What impact does a university have on its surrounding area in terms of employment possibilities and economic growth? How does that impact vary from area to area? Where do students go after they graduate?
The Higher Education Funding Council for England (HEFCE) is trying to establish answers to these questions and many more.
It is the first time that HEFCE has combined school and higher education data with employment and mobility data in order to create a clear, comprehensive outline of education participation and provision, employment and graduate mobility.
The idea is that the new data is used to explore the link between higher education provision and economic growth. This data comes from an interactive toolkit in the shape of a series of maps focusing on local areas and topics of particular interest, such as unemployment, higher education provision, qualifications of an area and student mobility.
As a result of this research, HEFCE has identified what it calls cold spots. These are areas where HE provision is particularly low (see image). Some of the cold spots are in rural and coastal areas, including border areas between England and Wales, along the Cumbrian coast, Humberside and North Yorkshire, from Kent to the Wash and the Southwest.
But, what does the data mean and what can higher education providers do with it? “The data shows us that the issues associated with HE cold spots can often be complex,” says Madeleine Atkins, chief executive at HEFCE. “Higher education providers, working collaboratively with their local enterprise partnerships, will be able to use this powerful new toolkit to establish a detailed picture of HE in their localities, enabling them to identify any gaps in provision, participation and the supply of graduates. This provides a strong evidence base to explore potential solutions for delivering local economic recovery and growth.”
The research comes at a time when the government is talking about ensuring a more even spread of economic growth and recovery across different localities and industry sectors – not just in London and the southeast.
Atkins think the research could be used to help aid that move for more widespread opportunities. “Universities and colleges play a key role as economic and social ‘anchors’ in their local and wider communities,” she says. “Working with local partners in this way to reach a joint understanding of the issues that affect them collectively, they can make an important contribution to the ongoing development of Strategic Economic Plans, and also, of course, to decisions about where and when to invest different forms of funding.”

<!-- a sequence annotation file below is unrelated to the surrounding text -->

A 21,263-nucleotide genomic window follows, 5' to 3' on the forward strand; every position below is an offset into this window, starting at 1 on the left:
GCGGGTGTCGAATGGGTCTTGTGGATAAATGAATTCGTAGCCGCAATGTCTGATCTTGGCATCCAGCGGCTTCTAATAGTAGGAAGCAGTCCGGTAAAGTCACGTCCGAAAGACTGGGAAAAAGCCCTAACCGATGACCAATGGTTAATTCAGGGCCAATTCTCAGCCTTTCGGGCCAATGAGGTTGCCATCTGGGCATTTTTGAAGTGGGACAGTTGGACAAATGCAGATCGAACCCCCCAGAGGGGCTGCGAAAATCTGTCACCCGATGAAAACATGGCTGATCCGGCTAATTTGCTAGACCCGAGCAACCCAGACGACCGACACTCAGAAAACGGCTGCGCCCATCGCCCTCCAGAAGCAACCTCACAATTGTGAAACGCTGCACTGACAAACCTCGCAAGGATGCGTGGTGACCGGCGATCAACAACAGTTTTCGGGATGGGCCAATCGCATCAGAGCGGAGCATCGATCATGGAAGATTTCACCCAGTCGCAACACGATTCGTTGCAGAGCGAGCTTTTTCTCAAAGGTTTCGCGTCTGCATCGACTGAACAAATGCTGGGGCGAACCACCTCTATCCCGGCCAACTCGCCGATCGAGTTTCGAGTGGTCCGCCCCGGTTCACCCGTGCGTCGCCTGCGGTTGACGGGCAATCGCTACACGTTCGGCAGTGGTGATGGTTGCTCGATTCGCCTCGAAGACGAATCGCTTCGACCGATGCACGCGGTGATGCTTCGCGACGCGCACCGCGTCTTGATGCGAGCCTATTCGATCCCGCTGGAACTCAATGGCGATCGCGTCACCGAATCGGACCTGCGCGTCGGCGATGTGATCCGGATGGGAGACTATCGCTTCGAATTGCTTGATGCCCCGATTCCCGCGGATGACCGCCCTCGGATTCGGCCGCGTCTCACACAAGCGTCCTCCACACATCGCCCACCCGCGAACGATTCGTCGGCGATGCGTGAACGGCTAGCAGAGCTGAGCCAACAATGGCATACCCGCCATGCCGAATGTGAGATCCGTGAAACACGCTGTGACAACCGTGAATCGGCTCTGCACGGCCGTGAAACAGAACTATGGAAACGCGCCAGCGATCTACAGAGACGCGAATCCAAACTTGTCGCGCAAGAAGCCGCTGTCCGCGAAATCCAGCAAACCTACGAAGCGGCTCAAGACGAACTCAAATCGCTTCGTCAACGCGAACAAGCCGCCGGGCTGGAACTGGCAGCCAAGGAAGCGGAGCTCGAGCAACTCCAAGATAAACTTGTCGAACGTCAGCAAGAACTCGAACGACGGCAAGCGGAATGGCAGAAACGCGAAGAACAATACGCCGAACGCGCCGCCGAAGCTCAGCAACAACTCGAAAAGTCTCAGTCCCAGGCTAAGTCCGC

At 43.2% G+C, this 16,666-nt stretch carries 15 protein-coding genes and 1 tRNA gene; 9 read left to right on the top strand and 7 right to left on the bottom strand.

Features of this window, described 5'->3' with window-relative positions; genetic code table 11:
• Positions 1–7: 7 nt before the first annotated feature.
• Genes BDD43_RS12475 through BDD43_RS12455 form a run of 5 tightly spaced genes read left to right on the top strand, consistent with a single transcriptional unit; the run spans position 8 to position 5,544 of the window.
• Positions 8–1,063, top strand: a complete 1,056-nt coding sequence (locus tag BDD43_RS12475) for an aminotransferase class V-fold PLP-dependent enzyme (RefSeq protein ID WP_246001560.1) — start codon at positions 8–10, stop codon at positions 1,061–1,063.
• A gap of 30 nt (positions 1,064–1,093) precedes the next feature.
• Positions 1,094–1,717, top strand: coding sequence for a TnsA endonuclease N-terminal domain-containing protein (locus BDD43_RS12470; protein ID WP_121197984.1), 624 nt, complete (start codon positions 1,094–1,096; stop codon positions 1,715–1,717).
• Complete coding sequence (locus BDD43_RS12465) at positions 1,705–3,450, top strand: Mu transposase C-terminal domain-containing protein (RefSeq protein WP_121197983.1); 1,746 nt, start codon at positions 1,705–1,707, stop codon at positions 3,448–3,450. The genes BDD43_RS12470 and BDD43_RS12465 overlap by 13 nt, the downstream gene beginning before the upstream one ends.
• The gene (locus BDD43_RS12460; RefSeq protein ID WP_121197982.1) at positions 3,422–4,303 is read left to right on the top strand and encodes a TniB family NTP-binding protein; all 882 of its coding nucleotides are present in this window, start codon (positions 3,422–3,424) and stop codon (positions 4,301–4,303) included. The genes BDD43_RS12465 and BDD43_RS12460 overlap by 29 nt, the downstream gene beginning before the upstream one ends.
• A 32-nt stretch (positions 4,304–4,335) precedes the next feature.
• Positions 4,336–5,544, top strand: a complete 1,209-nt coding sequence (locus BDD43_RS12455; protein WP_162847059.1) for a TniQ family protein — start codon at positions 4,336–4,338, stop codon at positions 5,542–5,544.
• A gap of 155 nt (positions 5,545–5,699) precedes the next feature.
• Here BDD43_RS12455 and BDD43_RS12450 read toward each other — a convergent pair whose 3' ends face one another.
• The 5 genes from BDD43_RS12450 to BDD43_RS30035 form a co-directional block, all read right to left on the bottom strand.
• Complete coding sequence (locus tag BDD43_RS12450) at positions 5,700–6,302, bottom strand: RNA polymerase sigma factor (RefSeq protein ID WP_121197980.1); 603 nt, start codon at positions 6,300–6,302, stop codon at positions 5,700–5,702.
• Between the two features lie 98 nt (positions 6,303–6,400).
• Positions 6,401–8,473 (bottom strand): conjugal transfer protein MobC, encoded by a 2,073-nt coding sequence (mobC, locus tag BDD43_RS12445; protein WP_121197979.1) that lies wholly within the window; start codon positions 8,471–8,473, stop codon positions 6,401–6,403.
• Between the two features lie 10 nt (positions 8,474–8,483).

The data has produced some interesting results about where students live and work after graduating. It found that most students move back home after graduating to find work and that the further from London a student is brought up, the more likely they are to find employment in their home region. For example, 80 per cent of graduates who grew up in the North East were employed in this region within six months of graduating. But, 56 per cent of graduates who grew up in the east of England were in employment there six months after graduating.
The maps also show a link between unemployment levels and the percentage of the population with some form of higher education qualification. In areas around Cambridge where over one in four adults is in possession of a higher education qualification, unemployment rates stand at less than four per cent. In areas around Liverpool and Manchester, where fewer than 16 per cent of the adult population has a higher education qualification, unemployment rates are up to nearly 10 per cent.
However, the make-up of higher education provision across England’s cities is both varied and complex and some anomalies appear to exist.
In Leeds and Birmingham, for example, there are is a relatively high number of higher education institutions. However, the proportion of young people progressing through to higher education is lower than expected in relation to their GCSE attainment.
This contrasts to Liverpool, which has some of the lowest levels in the UK of young people entering higher education, but participation is actually higher once GCSE attainment is taken into account.
- To access the HEFCE data in full, click here.